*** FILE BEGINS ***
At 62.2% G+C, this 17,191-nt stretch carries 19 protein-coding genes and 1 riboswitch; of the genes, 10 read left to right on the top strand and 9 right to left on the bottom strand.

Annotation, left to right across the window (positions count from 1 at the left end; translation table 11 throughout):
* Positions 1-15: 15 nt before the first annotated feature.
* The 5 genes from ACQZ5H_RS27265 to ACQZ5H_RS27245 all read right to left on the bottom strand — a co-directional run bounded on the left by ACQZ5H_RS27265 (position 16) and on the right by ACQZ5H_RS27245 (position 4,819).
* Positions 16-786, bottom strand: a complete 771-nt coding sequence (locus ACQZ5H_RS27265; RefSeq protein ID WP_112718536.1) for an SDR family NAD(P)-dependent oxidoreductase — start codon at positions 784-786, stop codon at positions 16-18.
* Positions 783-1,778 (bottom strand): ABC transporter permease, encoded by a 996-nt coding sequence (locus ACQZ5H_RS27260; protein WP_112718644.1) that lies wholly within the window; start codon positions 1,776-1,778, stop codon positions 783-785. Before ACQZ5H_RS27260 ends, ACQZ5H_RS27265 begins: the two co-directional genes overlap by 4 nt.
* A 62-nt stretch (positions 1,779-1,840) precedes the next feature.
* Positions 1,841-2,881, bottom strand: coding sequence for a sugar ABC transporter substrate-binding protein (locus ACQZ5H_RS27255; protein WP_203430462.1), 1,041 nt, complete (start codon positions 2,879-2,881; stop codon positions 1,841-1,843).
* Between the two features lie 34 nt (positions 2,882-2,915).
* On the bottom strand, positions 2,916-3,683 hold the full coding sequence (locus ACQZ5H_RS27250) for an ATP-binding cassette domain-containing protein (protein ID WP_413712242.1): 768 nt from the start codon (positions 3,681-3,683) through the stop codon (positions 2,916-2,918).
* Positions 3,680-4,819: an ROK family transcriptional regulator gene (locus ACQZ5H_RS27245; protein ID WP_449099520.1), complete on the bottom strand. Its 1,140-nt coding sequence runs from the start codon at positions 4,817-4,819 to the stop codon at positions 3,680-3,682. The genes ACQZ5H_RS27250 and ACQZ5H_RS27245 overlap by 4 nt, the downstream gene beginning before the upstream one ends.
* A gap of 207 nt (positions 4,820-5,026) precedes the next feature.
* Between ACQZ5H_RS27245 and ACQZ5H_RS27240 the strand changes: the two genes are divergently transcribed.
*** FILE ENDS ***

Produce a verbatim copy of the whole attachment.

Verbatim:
At 62.2% G+C, this 17,191-nt stretch carries 19 protein-coding genes and 1 riboswitch; of the genes, 10 read left to right on the top strand and 9 right to left on the bottom strand.

Annotation, left to right across the window (positions count from 1 at the left end; translation table 11 throughout):
* Positions 1-15: 15 nt before the first annotated feature.
* The 5 genes from ACQZ5H_RS27265 to ACQZ5H_RS27245 all read right to left on the bottom strand — a co-directional run bounded on the left by ACQZ5H_RS27265 (position 16) and on the right by ACQZ5H_RS27245 (position 4,819).
* Positions 16-786, bottom strand: a complete 771-nt coding sequence (locus ACQZ5H_RS27265; RefSeq protein ID WP_112718536.1) for an SDR family NAD(P)-dependent oxidoreductase — start codon at positions 784-786, stop codon at positions 16-18.
* Positions 783-1,778 (bottom strand): ABC transporter permease, encoded by a 996-nt coding sequence (locus ACQZ5H_RS27260; protein WP_112718644.1) that lies wholly within the window; start codon positions 1,776-1,778, stop codon positions 783-785. Before ACQZ5H_RS27260 ends, ACQZ5H_RS27265 begins: the two co-directional genes overlap by 4 nt.
* A 62-nt stretch (positions 1,779-1,840) precedes the next feature.
* Positions 1,841-2,881, bottom strand: coding sequence for a sugar ABC transporter substrate-binding protein (locus ACQZ5H_RS27255; protein WP_203430462.1), 1,041 nt, complete (start codon positions 2,879-2,881; stop codon positions 1,841-1,843).
* Between the two features lie 34 nt (positions 2,882-2,915).
* On the bottom strand, positions 2,916-3,683 hold the full coding sequence (locus ACQZ5H_RS27250) for an ATP-binding cassette domain-containing protein (protein ID WP_413712242.1): 768 nt from the start codon (positions 3,681-3,683) through the stop codon (positions 2,916-2,918).
* Positions 3,680-4,819: an ROK family transcriptional regulator gene (locus ACQZ5H_RS27245; protein ID WP_449099520.1), complete on the bottom strand. Its 1,140-nt coding sequence runs from the start codon at positions 4,817-4,819 to the stop codon at positions 3,680-3,682. The genes ACQZ5H_RS27250 and ACQZ5H_RS27245 overlap by 4 nt, the downstream gene beginning before the upstream one ends.
* A gap of 207 nt (positions 4,820-5,026) precedes the next feature.
* Between ACQZ5H_RS27245 and ACQZ5H_RS27240 the strand changes: the two genes are divergently transcribed.